Doctors’ leaders say that the pressures faced by GPs in England and Wales have reached a point where they are failing patients and could be providing unsafe care.
British Medical Association GP leader Dr Chaand Nagpaul, said doctors were finding themselves rushing patients to keep up with targets.
He said this could be potentially dangerous when trying to identify cancer or getting a patient’s medication right.
The admission by Dr Nagpual follows the release of the findings from the BMA’s online survey.
In England, 55% of those surveyed said that they thought the quality of their service had deteriorated in the past 12 months.
92% said that demand for their services had increased in the past year, with 68% saying they found their workload unmanageable.
Dr Nagpaul said: “It is unsustainable and getting to the point where it is not safe. The ageing population means many of our patients have multiple conditions and are on multiple medicines, but we simply don’t have the time to properly consider how they interact. On cancer we are having to make rushed decisions. And we are seeing growing numbers of patients with dementia – and yet just have 10 minutes to see them.”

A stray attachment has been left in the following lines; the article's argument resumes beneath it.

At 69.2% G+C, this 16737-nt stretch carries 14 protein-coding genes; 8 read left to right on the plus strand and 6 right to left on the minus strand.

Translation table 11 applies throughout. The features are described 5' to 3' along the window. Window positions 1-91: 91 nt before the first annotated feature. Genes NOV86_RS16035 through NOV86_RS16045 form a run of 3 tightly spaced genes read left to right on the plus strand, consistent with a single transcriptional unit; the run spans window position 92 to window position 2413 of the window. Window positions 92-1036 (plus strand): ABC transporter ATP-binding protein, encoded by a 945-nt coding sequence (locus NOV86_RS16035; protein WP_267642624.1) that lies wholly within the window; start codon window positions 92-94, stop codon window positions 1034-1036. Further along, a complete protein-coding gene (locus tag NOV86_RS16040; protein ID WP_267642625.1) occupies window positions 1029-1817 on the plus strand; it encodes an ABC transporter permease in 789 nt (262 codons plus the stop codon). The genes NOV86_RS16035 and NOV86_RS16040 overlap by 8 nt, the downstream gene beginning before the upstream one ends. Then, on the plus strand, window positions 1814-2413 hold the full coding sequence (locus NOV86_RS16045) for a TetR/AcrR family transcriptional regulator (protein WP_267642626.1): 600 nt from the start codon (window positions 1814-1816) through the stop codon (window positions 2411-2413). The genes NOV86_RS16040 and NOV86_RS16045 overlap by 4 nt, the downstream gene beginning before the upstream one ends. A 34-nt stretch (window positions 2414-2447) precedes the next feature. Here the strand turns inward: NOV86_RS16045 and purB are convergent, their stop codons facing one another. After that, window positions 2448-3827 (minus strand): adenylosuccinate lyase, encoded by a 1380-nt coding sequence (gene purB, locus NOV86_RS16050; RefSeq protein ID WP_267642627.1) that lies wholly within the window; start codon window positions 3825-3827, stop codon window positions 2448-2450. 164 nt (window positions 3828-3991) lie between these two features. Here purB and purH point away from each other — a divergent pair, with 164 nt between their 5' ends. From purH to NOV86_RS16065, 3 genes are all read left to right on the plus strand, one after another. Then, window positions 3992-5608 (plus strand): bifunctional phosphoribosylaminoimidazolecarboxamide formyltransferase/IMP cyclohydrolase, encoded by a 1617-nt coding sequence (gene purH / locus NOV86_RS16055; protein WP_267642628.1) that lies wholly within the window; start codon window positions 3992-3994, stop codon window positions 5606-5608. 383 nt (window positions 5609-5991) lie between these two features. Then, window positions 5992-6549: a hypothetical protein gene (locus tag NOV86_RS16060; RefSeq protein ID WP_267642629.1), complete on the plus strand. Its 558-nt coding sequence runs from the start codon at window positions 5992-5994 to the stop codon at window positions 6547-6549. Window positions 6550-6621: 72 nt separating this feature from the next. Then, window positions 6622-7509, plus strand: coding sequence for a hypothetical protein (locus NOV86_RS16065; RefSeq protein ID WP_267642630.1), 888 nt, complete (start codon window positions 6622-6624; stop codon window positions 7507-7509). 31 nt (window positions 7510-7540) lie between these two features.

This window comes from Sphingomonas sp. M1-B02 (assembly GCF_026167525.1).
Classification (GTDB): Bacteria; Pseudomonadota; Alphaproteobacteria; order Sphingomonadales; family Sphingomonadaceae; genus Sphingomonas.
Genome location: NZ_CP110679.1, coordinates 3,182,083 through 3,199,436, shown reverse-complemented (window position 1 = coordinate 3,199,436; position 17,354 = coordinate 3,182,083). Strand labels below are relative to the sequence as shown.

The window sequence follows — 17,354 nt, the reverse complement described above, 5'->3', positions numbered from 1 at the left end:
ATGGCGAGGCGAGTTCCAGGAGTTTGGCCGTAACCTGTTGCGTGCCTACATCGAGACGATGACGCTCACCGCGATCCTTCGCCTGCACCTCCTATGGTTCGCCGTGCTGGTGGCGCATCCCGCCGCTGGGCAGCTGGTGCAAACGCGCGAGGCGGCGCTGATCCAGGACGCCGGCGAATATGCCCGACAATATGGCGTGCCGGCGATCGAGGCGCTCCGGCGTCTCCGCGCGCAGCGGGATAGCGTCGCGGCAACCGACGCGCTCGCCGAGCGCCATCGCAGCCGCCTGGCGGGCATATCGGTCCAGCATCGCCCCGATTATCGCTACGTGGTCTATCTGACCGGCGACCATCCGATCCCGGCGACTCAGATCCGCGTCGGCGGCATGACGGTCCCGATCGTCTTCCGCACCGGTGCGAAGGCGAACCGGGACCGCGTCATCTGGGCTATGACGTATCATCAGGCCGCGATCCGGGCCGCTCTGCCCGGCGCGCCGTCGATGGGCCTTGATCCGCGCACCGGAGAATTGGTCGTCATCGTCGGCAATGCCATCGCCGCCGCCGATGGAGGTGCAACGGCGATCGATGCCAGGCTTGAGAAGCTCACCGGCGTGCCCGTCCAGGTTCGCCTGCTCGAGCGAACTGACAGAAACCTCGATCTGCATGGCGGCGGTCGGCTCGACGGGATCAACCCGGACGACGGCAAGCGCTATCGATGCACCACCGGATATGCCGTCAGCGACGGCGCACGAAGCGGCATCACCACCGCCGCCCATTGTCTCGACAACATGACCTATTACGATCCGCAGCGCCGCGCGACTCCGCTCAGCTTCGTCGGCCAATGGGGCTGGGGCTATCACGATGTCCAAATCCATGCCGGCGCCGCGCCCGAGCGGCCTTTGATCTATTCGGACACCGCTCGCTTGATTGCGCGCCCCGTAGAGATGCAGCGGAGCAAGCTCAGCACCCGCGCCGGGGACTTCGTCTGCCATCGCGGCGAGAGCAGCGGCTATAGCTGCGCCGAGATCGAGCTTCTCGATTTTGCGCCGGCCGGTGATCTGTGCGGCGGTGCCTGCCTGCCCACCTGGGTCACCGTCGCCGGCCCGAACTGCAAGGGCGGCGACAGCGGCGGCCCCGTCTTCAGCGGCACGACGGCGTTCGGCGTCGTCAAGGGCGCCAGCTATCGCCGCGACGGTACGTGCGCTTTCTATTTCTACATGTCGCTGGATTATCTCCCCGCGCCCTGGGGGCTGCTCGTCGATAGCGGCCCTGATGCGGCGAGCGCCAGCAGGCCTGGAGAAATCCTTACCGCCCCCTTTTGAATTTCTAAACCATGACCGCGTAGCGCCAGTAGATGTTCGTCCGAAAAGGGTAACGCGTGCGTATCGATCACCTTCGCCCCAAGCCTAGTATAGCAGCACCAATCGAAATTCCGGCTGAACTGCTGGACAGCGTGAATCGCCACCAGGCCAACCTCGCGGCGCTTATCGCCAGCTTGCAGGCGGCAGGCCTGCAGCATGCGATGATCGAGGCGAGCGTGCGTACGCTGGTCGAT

Ministers have responded to the survey by promising they would invest in the service to address the concerns.
Health minister Alistair Burt told the BBC: “General practice is at the heart of the improvement we want to see in the NHS. We recognise absolutely that it is under pressure, which is why we are delivering record investment. The health secretary will shortly announce further support for GPs, which should assist in meeting the pressures doctors are reporting.”
Dr Nagpaul believes that at least another 10,000 GPs are required to plug the current shortage in England.
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